I broke Adam’s heart. He was my fifth grade boyfriend—we both checked “yes” on the Do You Like Me? note passed back and forth. He was cute, funny, and interested in a curly haired girl who needed braces. We were happy, the two of us. And then it happened.
Adam disrespected his teacher and was summoned to the chalkboard. As Mrs. Parks drew a circle and told Adam to put his nose inside, I knew our relationship was over. How could I, a self-respecting ‘tween, be involved with a troublemaker? It was just too much!
So I took the gift he’d bought me—a beautiful, heart-shaped necklace—and threw it at him in a huff. It was over. (That’s what girls are supposed to do, right? Clearly, a certain ten year-old had a flair for the dramatic.)
Years later, I’m happy to report that Adam survived humiliation and became successful. I got braces, tamed the curls, and learned to think before tossing any jewelry. It seems, though, that my childhood dilemma—“Should I dump the guy?”—is still around today. Young women struggle, especially when boyfriends go wrong (not harmless offenses like Adam’s chalkboard incident. Obvious bad behavior here). Can a good girl change a bad boy? Should she try?
If you know the Bible, then you know some truths to chew on:
1) Nobody—you or I included—is any good without Jesus. We all need Him to mold us into followers who love God and others (So, we’re no better than the boys, and they’re no better than we are. No better, just clean and new, thanks to the cross.)
2) Jesus followers need their closest companions—boyfriends included—to love Him, too. That way, you’ll be encouraged, challenged, and respected. You’ll be on the same page morally and spiritually. It’s a big deal, not only as a girlfriend but also as a daughter of God.
3) Forgiveness is big in scripture. And it’s necessary, even healthy. But forgiving doesn’t mean being repeatedly walked on. Proverbs says a lot about friends (insert “boyfriends” here) who are trustworthy and loyal. It’s okay to forgive, wish someone the best, then move on.
What if you’re dating a “boy gone wild,” but you also love Jesus? For starters, review points 1-3 above. For sure, pray about it. Ask wise adults for advice. And listen closely, even if the truth pains your heart. Then pray some more, and act if necessary—you know, make the break. Even. If. It. Hurts. (Cause. There’s. Something. Better.)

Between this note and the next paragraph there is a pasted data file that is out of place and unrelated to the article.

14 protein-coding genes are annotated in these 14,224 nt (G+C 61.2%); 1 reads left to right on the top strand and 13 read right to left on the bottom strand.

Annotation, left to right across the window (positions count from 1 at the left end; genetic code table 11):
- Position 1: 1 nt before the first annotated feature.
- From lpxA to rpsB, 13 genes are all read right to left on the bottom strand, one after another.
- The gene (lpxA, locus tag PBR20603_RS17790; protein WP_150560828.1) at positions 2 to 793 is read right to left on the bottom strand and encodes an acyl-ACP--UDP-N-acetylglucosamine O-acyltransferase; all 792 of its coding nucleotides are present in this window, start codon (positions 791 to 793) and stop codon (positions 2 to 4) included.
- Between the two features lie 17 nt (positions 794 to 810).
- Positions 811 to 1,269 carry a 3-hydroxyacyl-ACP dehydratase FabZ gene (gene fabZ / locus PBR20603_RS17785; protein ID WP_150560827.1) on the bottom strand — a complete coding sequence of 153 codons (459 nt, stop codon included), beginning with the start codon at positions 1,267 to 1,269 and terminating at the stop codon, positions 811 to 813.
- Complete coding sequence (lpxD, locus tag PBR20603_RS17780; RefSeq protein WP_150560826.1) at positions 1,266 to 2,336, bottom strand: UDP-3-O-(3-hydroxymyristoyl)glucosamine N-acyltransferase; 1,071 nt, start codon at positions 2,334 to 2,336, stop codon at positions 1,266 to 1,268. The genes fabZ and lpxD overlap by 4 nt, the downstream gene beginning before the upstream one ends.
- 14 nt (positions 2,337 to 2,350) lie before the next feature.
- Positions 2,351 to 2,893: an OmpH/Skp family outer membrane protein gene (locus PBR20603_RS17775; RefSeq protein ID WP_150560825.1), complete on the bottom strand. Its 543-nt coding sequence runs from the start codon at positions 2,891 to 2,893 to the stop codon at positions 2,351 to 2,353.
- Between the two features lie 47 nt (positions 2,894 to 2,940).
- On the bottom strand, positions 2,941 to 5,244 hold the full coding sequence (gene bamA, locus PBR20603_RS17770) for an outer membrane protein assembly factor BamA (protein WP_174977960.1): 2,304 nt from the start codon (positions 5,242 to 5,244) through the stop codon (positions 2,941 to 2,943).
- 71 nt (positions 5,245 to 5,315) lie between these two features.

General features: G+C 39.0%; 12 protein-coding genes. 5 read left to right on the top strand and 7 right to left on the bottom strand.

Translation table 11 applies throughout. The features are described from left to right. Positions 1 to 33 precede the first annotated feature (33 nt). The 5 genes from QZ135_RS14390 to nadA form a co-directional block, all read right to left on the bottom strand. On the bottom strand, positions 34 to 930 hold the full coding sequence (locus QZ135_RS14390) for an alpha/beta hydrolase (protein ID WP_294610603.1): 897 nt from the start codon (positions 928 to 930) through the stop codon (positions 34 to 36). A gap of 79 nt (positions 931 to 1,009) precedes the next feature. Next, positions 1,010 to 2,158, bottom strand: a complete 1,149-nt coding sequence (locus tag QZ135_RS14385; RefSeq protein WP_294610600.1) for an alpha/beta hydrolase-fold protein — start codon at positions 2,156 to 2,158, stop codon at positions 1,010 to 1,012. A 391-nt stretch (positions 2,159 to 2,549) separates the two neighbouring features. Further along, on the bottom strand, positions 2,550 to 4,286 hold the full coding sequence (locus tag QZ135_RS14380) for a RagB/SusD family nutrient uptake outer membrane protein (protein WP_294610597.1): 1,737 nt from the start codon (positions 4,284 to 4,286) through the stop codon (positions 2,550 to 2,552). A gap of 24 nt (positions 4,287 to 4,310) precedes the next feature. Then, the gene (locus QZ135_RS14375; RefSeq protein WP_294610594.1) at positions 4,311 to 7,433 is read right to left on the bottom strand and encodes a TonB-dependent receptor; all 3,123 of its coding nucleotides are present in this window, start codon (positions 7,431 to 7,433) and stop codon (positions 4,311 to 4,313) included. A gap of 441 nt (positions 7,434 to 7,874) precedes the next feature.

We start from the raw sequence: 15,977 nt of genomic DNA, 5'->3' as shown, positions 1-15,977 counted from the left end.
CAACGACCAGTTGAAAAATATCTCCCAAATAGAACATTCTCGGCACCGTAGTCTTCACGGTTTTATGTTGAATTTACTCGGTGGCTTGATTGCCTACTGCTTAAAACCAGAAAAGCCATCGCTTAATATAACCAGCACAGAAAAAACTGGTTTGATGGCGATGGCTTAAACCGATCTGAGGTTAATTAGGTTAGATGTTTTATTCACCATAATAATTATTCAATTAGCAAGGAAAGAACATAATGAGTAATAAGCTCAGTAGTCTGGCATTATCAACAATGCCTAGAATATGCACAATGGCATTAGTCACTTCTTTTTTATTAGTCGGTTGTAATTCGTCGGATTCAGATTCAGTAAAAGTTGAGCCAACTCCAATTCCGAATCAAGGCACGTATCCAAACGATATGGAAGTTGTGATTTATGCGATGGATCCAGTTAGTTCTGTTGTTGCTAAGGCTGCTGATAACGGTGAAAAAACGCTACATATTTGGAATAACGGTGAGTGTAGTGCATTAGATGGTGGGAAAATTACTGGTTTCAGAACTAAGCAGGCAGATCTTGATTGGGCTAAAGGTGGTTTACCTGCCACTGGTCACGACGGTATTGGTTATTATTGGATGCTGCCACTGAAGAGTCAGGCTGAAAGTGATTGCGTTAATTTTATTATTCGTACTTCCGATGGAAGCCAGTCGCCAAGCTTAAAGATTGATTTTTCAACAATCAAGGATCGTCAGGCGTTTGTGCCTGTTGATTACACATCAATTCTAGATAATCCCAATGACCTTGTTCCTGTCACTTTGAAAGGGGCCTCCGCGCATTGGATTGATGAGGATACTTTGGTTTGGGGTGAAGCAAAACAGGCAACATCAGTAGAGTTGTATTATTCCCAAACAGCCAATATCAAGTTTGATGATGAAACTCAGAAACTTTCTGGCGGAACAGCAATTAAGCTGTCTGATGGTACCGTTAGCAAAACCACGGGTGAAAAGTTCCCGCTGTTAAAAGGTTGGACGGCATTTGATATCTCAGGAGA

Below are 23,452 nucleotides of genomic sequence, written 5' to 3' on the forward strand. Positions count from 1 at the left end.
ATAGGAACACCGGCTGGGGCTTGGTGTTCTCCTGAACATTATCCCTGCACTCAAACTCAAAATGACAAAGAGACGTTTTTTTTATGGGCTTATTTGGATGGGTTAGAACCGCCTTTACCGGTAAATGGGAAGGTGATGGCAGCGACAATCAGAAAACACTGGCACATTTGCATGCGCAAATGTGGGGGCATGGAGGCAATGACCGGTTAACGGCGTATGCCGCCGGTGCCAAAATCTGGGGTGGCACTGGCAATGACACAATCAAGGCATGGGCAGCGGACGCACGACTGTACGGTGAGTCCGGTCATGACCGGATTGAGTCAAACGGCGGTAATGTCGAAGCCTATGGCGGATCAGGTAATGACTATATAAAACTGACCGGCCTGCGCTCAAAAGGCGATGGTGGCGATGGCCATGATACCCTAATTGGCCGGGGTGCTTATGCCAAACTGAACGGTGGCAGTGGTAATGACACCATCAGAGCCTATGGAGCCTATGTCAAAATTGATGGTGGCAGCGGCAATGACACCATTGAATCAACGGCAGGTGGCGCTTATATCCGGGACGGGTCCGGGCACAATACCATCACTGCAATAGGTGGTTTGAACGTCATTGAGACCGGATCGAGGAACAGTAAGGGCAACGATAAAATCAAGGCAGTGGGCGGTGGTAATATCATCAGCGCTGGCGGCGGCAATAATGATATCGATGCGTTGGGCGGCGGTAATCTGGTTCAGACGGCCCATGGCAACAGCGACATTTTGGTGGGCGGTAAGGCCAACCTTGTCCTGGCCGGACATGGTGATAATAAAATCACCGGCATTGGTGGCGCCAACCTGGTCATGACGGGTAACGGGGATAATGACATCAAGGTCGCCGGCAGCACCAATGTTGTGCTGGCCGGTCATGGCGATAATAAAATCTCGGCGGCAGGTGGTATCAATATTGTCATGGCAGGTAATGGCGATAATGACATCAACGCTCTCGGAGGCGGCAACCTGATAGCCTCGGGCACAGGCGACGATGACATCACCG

I hope you realize that several “bad boy” actions should not be tolerated, even once. Please don’t delay in leaving a guy who does the following:
- Hits you, shoves you, or slaps you. Physical force is not passionate love; it’s controlling dominance. It’s ugly, and God made you to feel special, safe, and valued.
- Yells at you, says mean things about you, or makes demands. This is not love or simply a short fuse; it’s insecure immaturity. And God made you for more than this.
- Pressures you into things that make you keep secrets or feel guilty. God is light, and you were meant to be open, with a clear conscience, in the light.
- Takes you away from your faith and not toward it. Nothing is more important than your relationship with God. Nothing.
Based on experience (after fifth grade, unfortunately), the ideal scenario is this: Don’t even flirt with a guy who’s wild. He’s bad news for your faith. He’s trouble for your future. He’s risky for your blessings. So if you’re in the slightly interested stage, get out now.
And if you’re already involved with a bad boy, I’m begging you: Embrace a more beautiful plan. God offers a from-the-heart gift, a priceless promise of peace, laughter, confidence, and potential. He wants you to treasure it everywhere, always, in every area of your being–love life included.
Love is patient, love is kind. It does not envy, it does not boast, it is not proud. It does not dishonor others, it is not self-seeking, it is not easily angered, it keeps no record of wrongs. Love does not delight in evil but rejoices with the truth. It always protects, always trusts, always hopes, always perseveres.
1 Corinthians 13:4-7
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